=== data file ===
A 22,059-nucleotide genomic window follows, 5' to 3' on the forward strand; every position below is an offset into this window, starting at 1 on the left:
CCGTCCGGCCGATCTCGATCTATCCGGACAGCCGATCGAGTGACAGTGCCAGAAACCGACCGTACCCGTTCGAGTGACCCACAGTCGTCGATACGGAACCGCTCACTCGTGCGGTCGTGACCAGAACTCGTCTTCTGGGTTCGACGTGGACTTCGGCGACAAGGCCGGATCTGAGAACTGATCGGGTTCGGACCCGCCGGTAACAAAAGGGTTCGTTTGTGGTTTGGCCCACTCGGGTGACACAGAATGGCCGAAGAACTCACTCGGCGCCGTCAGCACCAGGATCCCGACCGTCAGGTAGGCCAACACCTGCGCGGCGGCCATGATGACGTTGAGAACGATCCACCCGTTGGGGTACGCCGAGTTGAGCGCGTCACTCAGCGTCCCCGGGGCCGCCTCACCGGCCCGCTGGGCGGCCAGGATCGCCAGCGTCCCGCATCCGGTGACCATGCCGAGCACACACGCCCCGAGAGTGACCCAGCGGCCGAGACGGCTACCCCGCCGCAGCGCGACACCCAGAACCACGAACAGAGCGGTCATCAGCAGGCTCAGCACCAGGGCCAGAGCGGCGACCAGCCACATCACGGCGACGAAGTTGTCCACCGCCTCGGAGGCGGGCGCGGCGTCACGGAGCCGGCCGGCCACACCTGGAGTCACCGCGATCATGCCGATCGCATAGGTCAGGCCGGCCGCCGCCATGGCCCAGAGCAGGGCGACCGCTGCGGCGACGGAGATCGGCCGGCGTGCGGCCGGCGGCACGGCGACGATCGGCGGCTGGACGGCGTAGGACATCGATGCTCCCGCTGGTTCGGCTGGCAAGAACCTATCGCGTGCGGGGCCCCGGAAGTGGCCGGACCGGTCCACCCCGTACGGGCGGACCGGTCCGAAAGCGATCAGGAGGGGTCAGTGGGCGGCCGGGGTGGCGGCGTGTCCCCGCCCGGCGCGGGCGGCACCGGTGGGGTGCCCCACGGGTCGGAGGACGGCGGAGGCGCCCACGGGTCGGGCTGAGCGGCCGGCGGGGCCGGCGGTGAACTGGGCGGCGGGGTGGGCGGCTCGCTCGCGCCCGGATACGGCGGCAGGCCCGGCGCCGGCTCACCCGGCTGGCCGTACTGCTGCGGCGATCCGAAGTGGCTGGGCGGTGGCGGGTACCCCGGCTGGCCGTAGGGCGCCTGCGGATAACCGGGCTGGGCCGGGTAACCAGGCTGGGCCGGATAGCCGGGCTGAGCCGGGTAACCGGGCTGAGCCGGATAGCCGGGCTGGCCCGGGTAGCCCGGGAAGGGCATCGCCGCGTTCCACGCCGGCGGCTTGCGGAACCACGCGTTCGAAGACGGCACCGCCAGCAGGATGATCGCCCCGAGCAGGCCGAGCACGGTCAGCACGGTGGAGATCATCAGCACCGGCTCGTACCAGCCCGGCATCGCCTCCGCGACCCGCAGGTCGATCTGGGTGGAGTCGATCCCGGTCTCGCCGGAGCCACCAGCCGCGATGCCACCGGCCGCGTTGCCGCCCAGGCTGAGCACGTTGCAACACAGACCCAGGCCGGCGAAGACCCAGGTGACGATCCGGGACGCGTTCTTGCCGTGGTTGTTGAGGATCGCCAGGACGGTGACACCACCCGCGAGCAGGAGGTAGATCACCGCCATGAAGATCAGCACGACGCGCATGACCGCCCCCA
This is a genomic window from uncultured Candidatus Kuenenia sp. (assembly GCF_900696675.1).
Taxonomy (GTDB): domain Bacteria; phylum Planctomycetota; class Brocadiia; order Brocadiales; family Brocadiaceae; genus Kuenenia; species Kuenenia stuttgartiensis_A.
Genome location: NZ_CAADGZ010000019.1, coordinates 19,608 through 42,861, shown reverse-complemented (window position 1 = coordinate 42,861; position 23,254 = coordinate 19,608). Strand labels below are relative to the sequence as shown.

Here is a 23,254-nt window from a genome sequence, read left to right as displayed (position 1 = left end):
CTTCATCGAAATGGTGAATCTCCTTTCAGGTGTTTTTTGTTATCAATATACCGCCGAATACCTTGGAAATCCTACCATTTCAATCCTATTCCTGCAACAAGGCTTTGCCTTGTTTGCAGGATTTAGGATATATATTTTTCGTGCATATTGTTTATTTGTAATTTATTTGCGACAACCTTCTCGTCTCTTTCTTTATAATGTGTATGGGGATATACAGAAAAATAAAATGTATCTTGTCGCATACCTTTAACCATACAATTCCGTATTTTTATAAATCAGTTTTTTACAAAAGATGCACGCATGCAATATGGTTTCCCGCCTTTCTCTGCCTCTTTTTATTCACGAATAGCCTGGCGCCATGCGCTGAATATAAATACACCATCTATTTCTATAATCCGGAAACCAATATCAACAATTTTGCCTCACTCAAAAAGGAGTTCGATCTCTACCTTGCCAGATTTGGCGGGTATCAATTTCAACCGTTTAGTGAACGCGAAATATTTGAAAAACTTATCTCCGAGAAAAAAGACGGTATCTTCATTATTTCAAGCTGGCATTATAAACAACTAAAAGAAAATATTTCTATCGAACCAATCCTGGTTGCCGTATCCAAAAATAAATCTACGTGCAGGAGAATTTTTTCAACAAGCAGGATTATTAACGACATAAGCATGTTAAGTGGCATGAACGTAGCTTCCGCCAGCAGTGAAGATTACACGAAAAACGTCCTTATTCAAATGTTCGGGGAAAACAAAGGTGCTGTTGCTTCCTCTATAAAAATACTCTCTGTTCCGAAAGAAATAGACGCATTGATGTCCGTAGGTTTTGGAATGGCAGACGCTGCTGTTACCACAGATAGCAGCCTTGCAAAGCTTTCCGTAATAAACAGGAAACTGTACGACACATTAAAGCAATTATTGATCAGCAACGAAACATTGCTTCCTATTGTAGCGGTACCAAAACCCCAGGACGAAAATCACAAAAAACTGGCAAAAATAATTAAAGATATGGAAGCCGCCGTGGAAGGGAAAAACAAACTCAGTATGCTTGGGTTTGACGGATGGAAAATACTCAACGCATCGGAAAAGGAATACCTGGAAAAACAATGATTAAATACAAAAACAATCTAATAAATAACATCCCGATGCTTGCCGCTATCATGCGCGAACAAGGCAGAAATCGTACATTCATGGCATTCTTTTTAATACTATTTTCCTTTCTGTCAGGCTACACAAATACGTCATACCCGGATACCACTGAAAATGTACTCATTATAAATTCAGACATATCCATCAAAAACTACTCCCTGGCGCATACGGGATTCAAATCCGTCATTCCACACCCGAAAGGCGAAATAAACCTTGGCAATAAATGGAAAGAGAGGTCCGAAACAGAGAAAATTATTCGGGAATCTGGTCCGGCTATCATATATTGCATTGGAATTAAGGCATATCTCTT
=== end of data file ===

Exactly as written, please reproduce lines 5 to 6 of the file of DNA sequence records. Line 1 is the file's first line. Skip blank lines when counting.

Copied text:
Genome location: NZ_CAADGZ010000019.1, coordinates 19,608 through 42,861, shown reverse-complemented (window position 1 = coordinate 42,861; position 23,254 = coordinate 19,608). Strand labels below are relative to the sequence as shown.

Here is a 23,254-nt window from a genome sequence, read left to right as displayed (position 1 = left end):